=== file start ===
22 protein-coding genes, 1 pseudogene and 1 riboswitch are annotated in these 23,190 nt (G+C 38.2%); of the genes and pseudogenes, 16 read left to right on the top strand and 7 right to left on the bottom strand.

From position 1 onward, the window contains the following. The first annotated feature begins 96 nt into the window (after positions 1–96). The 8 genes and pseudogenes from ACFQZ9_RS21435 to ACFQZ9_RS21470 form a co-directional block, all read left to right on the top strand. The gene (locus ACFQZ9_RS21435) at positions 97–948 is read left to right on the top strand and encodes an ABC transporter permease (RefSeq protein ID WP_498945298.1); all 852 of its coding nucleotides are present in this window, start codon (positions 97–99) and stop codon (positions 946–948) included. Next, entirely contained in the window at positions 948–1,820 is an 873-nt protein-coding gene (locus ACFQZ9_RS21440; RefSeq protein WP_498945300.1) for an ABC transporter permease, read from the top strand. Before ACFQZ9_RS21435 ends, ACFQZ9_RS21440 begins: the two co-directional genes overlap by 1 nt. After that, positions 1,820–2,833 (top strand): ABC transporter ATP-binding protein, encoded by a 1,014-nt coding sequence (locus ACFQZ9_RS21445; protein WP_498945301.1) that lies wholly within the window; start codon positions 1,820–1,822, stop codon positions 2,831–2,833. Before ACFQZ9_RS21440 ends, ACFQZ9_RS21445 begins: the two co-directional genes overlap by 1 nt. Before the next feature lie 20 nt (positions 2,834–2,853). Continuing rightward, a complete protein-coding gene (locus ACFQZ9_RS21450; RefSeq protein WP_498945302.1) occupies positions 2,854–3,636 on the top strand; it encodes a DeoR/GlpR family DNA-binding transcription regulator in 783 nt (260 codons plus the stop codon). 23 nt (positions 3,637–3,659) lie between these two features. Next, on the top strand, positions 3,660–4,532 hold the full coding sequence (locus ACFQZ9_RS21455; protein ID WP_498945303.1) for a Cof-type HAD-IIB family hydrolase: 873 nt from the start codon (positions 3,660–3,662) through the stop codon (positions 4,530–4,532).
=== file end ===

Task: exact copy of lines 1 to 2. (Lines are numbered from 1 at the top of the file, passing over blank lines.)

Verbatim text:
22 protein-coding genes, 1 pseudogene and 1 riboswitch are annotated in these 23,190 nt (G+C 38.2%); of the genes and pseudogenes, 16 read left to right on the top strand and 7 right to left on the bottom strand.

From position 1 onward, the window contains the following. The first annotated feature begins 96 nt into the window (after positions 1–96). The 8 genes and pseudogenes from ACFQZ9_RS21435 to ACFQZ9_RS21470 form a co-directional block, all read left to right on the top strand. The gene (locus ACFQZ9_RS21435) at positions 97–948 is read left to right on the top strand and encodes an ABC transporter permease (RefSeq protein ID WP_498945298.1); all 852 of its coding nucleotides are present in this window, start codon (positions 97–99) and stop codon (positions 946–948) included. Next, entirely contained in the window at positions 948–1,820 is an 873-nt protein-coding gene (locus ACFQZ9_RS21440; RefSeq protein WP_498945300.1) for an ABC transporter permease, read from the top strand. Before ACFQZ9_RS21435 ends, ACFQZ9_RS21440 begins: the two co-directional genes overlap by 1 nt. After that, positions 1,820–2,833 (top strand): ABC transporter ATP-binding protein, encoded by a 1,014-nt coding sequence (locus ACFQZ9_RS21445; protein WP_498945301.1) that lies wholly within the window; start codon positions 1,820–1,822, stop codon positions 2,831–2,833. Before ACFQZ9_RS21440 ends, ACFQZ9_RS21445 begins: the two co-directional genes overlap by 1 nt. Before the next feature lie 20 nt (positions 2,834–2,853). Continuing rightward, a complete protein-coding gene (locus ACFQZ9_RS21450; RefSeq protein WP_498945302.1) occupies positions 2,854–3,636 on the top strand; it encodes a DeoR/GlpR family DNA-binding transcription regulator in 783 nt (260 codons plus the stop codon). 23 nt (positions 3,637–3,659) lie between these two features. Next, on the top strand, positions 3,660–4,532 hold the full coding sequence (locus ACFQZ9_RS21455; protein ID WP_498945303.1) for a Cof-type HAD-IIB family hydrolase: 873 nt from the start codon (positions 3,660–3,662) through the stop codon (positions 4,530–4,532).